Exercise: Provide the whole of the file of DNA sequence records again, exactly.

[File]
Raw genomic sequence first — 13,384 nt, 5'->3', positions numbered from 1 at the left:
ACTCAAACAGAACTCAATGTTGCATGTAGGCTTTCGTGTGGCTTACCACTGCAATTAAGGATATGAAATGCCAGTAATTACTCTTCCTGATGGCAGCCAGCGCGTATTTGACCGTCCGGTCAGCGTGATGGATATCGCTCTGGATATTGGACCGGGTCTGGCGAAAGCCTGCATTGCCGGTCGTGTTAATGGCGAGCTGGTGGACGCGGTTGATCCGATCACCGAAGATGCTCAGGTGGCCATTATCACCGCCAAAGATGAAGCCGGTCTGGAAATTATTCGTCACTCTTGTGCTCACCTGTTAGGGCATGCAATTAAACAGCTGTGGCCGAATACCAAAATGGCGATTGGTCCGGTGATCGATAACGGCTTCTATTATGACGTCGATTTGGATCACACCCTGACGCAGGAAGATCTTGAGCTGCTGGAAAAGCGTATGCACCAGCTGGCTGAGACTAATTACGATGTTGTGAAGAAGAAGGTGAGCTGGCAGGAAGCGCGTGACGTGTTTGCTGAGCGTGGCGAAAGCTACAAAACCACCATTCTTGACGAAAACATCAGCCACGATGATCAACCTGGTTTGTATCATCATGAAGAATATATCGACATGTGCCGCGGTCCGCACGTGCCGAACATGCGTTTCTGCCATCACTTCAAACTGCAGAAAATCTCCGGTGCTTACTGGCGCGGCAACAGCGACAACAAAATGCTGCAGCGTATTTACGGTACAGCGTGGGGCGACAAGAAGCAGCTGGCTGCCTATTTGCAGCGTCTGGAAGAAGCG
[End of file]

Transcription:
Raw genomic sequence first — 13,384 nt, 5'->3', positions numbered from 1 at the left:
ACTCAAACAGAACTCAATGTTGCATGTAGGCTTTCGTGTGGCTTACCACTGCAATTAAGGATATGAAATGCCAGTAATTACTCTTCCTGATGGCAGCCAGCGCGTATTTGACCGTCCGGTCAGCGTGATGGATATCGCTCTGGATATTGGACCGGGTCTGGCGAAAGCCTGCATTGCCGGTCGTGTTAATGGCGAGCTGGTGGACGCGGTTGATCCGATCACCGAAGATGCTCAGGTGGCCATTATCACCGCCAAAGATGAAGCCGGTCTGGAAATTATTCGTCACTCTTGTGCTCACCTGTTAGGGCATGCAATTAAACAGCTGTGGCCGAATACCAAAATGGCGATTGGTCCGGTGATCGATAACGGCTTCTATTATGACGTCGATTTGGATCACACCCTGACGCAGGAAGATCTTGAGCTGCTGGAAAAGCGTATGCACCAGCTGGCTGAGACTAATTACGATGTTGTGAAGAAGAAGGTGAGCTGGCAGGAAGCGCGTGACGTGTTTGCTGAGCGTGGCGAAAGCTACAAAACCACCATTCTTGACGAAAACATCAGCCACGATGATCAACCTGGTTTGTATCATCATGAAGAATATATCGACATGTGCCGCGGTCCGCACGTGCCGAACATGCGTTTCTGCCATCACTTCAAACTGCAGAAAATCTCCGGTGCTTACTGGCGCGGCAACAGCGACAACAAAATGCTGCAGCGTATTTACGGTACAGCGTGGGGCGACAAGAAGCAGCTGGCTGCCTATTTGCAGCGTCTGGAAGAAGCG